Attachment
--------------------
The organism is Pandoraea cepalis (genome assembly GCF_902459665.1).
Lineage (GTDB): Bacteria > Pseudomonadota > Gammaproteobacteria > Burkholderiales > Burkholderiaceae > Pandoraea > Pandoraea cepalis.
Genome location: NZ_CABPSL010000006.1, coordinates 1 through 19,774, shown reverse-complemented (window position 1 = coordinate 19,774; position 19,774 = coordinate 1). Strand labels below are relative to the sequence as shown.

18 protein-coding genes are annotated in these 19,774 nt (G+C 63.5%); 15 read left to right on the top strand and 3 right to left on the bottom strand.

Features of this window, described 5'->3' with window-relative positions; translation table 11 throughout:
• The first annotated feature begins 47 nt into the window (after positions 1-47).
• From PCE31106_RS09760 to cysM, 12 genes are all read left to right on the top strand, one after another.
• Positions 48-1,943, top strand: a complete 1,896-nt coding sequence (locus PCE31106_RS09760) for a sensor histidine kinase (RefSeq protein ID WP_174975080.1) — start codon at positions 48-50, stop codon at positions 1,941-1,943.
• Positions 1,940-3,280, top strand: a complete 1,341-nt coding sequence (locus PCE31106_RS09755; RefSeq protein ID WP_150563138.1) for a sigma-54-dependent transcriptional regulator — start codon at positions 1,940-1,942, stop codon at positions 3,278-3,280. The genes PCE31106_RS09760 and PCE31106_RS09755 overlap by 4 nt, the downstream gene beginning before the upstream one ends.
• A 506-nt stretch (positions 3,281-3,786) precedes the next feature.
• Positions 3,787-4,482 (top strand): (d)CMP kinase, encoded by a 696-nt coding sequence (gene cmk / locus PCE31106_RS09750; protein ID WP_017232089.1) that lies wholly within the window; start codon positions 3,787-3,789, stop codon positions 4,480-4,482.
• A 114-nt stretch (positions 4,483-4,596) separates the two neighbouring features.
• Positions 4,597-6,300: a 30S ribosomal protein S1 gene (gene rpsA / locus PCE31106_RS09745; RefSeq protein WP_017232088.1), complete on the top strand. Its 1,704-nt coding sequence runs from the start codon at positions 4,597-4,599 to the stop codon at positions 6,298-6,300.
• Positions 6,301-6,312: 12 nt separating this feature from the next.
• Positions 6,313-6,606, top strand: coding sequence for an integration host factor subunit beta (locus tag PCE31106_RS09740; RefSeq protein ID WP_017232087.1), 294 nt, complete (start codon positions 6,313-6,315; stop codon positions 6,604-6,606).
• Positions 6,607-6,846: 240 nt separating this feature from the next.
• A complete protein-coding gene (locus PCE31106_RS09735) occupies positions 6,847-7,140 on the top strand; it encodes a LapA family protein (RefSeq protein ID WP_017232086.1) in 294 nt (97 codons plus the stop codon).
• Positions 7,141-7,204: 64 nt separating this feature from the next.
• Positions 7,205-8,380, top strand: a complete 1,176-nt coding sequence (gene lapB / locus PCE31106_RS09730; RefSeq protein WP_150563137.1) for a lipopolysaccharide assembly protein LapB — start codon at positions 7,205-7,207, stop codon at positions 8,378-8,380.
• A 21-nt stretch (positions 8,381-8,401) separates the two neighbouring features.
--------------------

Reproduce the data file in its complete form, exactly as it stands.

The organism is Pandoraea cepalis (genome assembly GCF_902459665.1).
Lineage (GTDB): Bacteria > Pseudomonadota > Gammaproteobacteria > Burkholderiales > Burkholderiaceae > Pandoraea > Pandoraea cepalis.
Genome location: NZ_CABPSL010000006.1, coordinates 1 through 19,774, shown reverse-complemented (window position 1 = coordinate 19,774; position 19,774 = coordinate 1). Strand labels below are relative to the sequence as shown.

18 protein-coding genes are annotated in these 19,774 nt (G+C 63.5%); 15 read left to right on the top strand and 3 right to left on the bottom strand.

Features of this window, described 5'->3' with window-relative positions; translation table 11 throughout:
• The first annotated feature begins 47 nt into the window (after positions 1-47).
• From PCE31106_RS09760 to cysM, 12 genes are all read left to right on the top strand, one after another.
• Positions 48-1,943, top strand: a complete 1,896-nt coding sequence (locus PCE31106_RS09760) for a sensor histidine kinase (RefSeq protein ID WP_174975080.1) — start codon at positions 48-50, stop codon at positions 1,941-1,943.
• Positions 1,940-3,280, top strand: a complete 1,341-nt coding sequence (locus PCE31106_RS09755; RefSeq protein ID WP_150563138.1) for a sigma-54-dependent transcriptional regulator — start codon at positions 1,940-1,942, stop codon at positions 3,278-3,280. The genes PCE31106_RS09760 and PCE31106_RS09755 overlap by 4 nt, the downstream gene beginning before the upstream one ends.
• A 506-nt stretch (positions 3,281-3,786) precedes the next feature.
• Positions 3,787-4,482 (top strand): (d)CMP kinase, encoded by a 696-nt coding sequence (gene cmk / locus PCE31106_RS09750; protein ID WP_017232089.1) that lies wholly within the window; start codon positions 3,787-3,789, stop codon positions 4,480-4,482.
• A 114-nt stretch (positions 4,483-4,596) separates the two neighbouring features.
• Positions 4,597-6,300: a 30S ribosomal protein S1 gene (gene rpsA / locus PCE31106_RS09745; RefSeq protein WP_017232088.1), complete on the top strand. Its 1,704-nt coding sequence runs from the start codon at positions 4,597-4,599 to the stop codon at positions 6,298-6,300.
• Positions 6,301-6,312: 12 nt separating this feature from the next.
• Positions 6,313-6,606, top strand: coding sequence for an integration host factor subunit beta (locus tag PCE31106_RS09740; RefSeq protein ID WP_017232087.1), 294 nt, complete (start codon positions 6,313-6,315; stop codon positions 6,604-6,606).
• Positions 6,607-6,846: 240 nt separating this feature from the next.
• A complete protein-coding gene (locus PCE31106_RS09735) occupies positions 6,847-7,140 on the top strand; it encodes a LapA family protein (RefSeq protein ID WP_017232086.1) in 294 nt (97 codons plus the stop codon).
• Positions 7,141-7,204: 64 nt separating this feature from the next.
• Positions 7,205-8,380, top strand: a complete 1,176-nt coding sequence (gene lapB / locus PCE31106_RS09730; RefSeq protein WP_150563137.1) for a lipopolysaccharide assembly protein LapB — start codon at positions 7,205-7,207, stop codon at positions 8,378-8,380.
• A 21-nt stretch (positions 8,381-8,401) separates the two neighbouring features.